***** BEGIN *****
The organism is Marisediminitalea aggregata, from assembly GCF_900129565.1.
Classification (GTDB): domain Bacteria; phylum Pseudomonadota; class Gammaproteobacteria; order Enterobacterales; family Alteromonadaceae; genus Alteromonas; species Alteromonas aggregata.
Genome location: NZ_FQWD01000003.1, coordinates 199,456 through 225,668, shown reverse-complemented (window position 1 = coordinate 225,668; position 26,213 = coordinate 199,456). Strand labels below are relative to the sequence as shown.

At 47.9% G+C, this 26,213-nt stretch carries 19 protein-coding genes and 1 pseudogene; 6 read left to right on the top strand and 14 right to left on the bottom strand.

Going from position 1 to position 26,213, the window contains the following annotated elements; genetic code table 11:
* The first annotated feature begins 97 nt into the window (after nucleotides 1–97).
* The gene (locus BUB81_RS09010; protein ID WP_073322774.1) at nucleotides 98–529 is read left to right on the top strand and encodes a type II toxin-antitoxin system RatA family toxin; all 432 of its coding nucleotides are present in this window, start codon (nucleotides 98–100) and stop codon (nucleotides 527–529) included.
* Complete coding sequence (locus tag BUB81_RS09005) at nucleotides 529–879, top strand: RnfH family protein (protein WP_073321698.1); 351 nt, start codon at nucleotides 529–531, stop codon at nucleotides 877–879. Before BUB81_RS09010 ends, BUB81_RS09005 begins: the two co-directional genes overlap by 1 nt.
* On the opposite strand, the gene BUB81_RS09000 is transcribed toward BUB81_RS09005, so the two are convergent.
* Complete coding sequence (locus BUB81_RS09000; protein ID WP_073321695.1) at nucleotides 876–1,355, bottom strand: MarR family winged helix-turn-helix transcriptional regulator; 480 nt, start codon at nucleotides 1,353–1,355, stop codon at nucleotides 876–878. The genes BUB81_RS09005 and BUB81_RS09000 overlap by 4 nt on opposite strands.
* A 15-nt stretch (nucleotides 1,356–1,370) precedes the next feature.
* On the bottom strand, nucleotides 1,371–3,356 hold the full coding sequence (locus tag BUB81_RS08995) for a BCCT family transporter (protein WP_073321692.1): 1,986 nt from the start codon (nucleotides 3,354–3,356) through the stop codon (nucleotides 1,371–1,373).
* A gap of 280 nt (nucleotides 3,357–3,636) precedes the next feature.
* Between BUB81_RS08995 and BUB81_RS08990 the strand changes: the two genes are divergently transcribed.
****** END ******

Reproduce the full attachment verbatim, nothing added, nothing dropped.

The organism is Marisediminitalea aggregata, from assembly GCF_900129565.1.
Classification (GTDB): domain Bacteria; phylum Pseudomonadota; class Gammaproteobacteria; order Enterobacterales; family Alteromonadaceae; genus Alteromonas; species Alteromonas aggregata.
Genome location: NZ_FQWD01000003.1, coordinates 199,456 through 225,668, shown reverse-complemented (window position 1 = coordinate 225,668; position 26,213 = coordinate 199,456). Strand labels below are relative to the sequence as shown.

At 47.9% G+C, this 26,213-nt stretch carries 19 protein-coding genes and 1 pseudogene; 6 read left to right on the top strand and 14 right to left on the bottom strand.

Going from position 1 to position 26,213, the window contains the following annotated elements; genetic code table 11:
* The first annotated feature begins 97 nt into the window (after nucleotides 1–97).
* The gene (locus BUB81_RS09010; protein ID WP_073322774.1) at nucleotides 98–529 is read left to right on the top strand and encodes a type II toxin-antitoxin system RatA family toxin; all 432 of its coding nucleotides are present in this window, start codon (nucleotides 98–100) and stop codon (nucleotides 527–529) included.
* Complete coding sequence (locus tag BUB81_RS09005) at nucleotides 529–879, top strand: RnfH family protein (protein WP_073321698.1); 351 nt, start codon at nucleotides 529–531, stop codon at nucleotides 877–879. Before BUB81_RS09010 ends, BUB81_RS09005 begins: the two co-directional genes overlap by 1 nt.
* On the opposite strand, the gene BUB81_RS09000 is transcribed toward BUB81_RS09005, so the two are convergent.
* Complete coding sequence (locus BUB81_RS09000; protein ID WP_073321695.1) at nucleotides 876–1,355, bottom strand: MarR family winged helix-turn-helix transcriptional regulator; 480 nt, start codon at nucleotides 1,353–1,355, stop codon at nucleotides 876–878. The genes BUB81_RS09005 and BUB81_RS09000 overlap by 4 nt on opposite strands.
* A 15-nt stretch (nucleotides 1,356–1,370) precedes the next feature.
* On the bottom strand, nucleotides 1,371–3,356 hold the full coding sequence (locus tag BUB81_RS08995) for a BCCT family transporter (protein WP_073321692.1): 1,986 nt from the start codon (nucleotides 3,354–3,356) through the stop codon (nucleotides 1,371–1,373).
* A gap of 280 nt (nucleotides 3,357–3,636) precedes the next feature.
* Between BUB81_RS08995 and BUB81_RS08990 the strand changes: the two genes are divergently transcribed.